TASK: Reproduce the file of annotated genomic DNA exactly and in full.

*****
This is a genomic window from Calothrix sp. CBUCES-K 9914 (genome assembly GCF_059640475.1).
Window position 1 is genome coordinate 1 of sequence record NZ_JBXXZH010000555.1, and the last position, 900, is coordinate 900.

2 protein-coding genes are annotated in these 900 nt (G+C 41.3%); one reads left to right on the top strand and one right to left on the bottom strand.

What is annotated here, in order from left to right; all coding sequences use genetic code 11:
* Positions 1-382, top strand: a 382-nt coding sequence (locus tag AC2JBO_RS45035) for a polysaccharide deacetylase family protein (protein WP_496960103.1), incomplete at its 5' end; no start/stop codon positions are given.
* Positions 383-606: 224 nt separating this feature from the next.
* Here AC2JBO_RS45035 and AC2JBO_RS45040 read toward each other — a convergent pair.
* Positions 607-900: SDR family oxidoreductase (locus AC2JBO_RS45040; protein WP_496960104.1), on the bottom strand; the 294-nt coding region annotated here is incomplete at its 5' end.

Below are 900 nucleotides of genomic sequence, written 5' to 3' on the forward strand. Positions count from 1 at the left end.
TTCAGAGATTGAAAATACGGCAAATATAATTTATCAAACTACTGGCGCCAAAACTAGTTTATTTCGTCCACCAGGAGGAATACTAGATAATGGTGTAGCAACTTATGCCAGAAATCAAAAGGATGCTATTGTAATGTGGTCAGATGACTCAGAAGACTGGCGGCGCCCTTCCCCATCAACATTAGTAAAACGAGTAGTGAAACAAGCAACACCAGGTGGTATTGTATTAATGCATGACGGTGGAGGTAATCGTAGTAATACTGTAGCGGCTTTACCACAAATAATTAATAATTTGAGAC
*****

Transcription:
This is a genomic window from Calothrix sp. CBUCES-K 9914 (genome assembly GCF_059640475.1).
Window position 1 is genome coordinate 1 of sequence record NZ_JBXXZH010000555.1, and the last position, 900, is coordinate 900.

2 protein-coding genes are annotated in these 900 nt (G+C 41.3%); one reads left to right on the top strand and one right to left on the bottom strand.

What is annotated here, in order from left to right; all coding sequences use genetic code 11:
* Positions 1-382, top strand: a 382-nt coding sequence (locus tag AC2JBO_RS45035) for a polysaccharide deacetylase family protein (protein WP_496960103.1), incomplete at its 5' end; no start/stop codon positions are given.
* Positions 383-606: 224 nt separating this feature from the next.
* Here AC2JBO_RS45035 and AC2JBO_RS45040 read toward each other — a convergent pair.
* Positions 607-900: SDR family oxidoreductase (locus AC2JBO_RS45040; protein WP_496960104.1), on the bottom strand; the 294-nt coding region annotated here is incomplete at its 5' end.

Below are 900 nucleotides of genomic sequence, written 5' to 3' on the forward strand. Positions count from 1 at the left end.
TTCAGAGATTGAAAATACGGCAAATATAATTTATCAAACTACTGGCGCCAAAACTAGTTTATTTCGTCCACCAGGAGGAATACTAGATAATGGTGTAGCAACTTATGCCAGAAATCAAAAGGATGCTATTGTAATGTGGTCAGATGACTCAGAAGACTGGCGGCGCCCTTCCCCATCAACATTAGTAAAACGAGTAGTGAAACAAGCAACACCAGGTGGTATTGTATTAATGCATGACGGTGGAGGTAATCGTAGTAATACTGTAGCGGCTTTACCACAAATAATTAATAATTTGAGAC